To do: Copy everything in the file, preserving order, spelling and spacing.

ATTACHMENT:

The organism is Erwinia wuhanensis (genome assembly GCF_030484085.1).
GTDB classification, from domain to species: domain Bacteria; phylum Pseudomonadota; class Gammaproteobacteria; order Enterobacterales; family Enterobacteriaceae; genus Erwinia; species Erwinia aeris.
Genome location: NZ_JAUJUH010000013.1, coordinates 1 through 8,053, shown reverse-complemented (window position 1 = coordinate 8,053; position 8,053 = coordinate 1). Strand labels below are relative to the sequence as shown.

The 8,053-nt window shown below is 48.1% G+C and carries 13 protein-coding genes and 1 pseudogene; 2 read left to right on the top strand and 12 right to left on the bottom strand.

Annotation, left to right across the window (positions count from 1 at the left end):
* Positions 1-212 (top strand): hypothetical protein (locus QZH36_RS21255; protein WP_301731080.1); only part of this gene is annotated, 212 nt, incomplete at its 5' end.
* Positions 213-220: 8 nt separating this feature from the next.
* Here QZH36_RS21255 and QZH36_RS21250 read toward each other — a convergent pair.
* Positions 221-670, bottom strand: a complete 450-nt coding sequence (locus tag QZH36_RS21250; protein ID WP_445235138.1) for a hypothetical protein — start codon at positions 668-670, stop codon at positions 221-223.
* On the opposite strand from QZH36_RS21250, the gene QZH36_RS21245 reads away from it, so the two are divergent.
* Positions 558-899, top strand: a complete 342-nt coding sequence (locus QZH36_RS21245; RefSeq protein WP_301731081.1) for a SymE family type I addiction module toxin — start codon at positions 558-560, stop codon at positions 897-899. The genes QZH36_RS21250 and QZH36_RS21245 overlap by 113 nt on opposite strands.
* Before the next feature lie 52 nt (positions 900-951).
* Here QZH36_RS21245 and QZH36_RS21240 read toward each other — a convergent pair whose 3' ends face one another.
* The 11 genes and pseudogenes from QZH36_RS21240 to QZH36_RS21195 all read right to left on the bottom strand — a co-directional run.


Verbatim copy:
The organism is Erwinia wuhanensis (genome assembly GCF_030484085.1).
GTDB classification, from domain to species: domain Bacteria; phylum Pseudomonadota; class Gammaproteobacteria; order Enterobacterales; family Enterobacteriaceae; genus Erwinia; species Erwinia aeris.
Genome location: NZ_JAUJUH010000013.1, coordinates 1 through 8,053, shown reverse-complemented (window position 1 = coordinate 8,053; position 8,053 = coordinate 1). Strand labels below are relative to the sequence as shown.

The 8,053-nt window shown below is 48.1% G+C and carries 13 protein-coding genes and 1 pseudogene; 2 read left to right on the top strand and 12 right to left on the bottom strand.

Annotation, left to right across the window (positions count from 1 at the left end):
* Positions 1-212 (top strand): hypothetical protein (locus QZH36_RS21255; protein WP_301731080.1); only part of this gene is annotated, 212 nt, incomplete at its 5' end.
* Positions 213-220: 8 nt separating this feature from the next.
* Here QZH36_RS21255 and QZH36_RS21250 read toward each other — a convergent pair.
* Positions 221-670, bottom strand: a complete 450-nt coding sequence (locus tag QZH36_RS21250; protein ID WP_445235138.1) for a hypothetical protein — start codon at positions 668-670, stop codon at positions 221-223.
* On the opposite strand from QZH36_RS21250, the gene QZH36_RS21245 reads away from it, so the two are divergent.
* Positions 558-899, top strand: a complete 342-nt coding sequence (locus QZH36_RS21245; RefSeq protein WP_301731081.1) for a SymE family type I addiction module toxin — start codon at positions 558-560, stop codon at positions 897-899. The genes QZH36_RS21250 and QZH36_RS21245 overlap by 113 nt on opposite strands.
* Before the next feature lie 52 nt (positions 900-951).
* Here QZH36_RS21245 and QZH36_RS21240 read toward each other — a convergent pair whose 3' ends face one another.
* The 11 genes and pseudogenes from QZH36_RS21240 to QZH36_RS21195 all read right to left on the bottom strand — a co-directional run.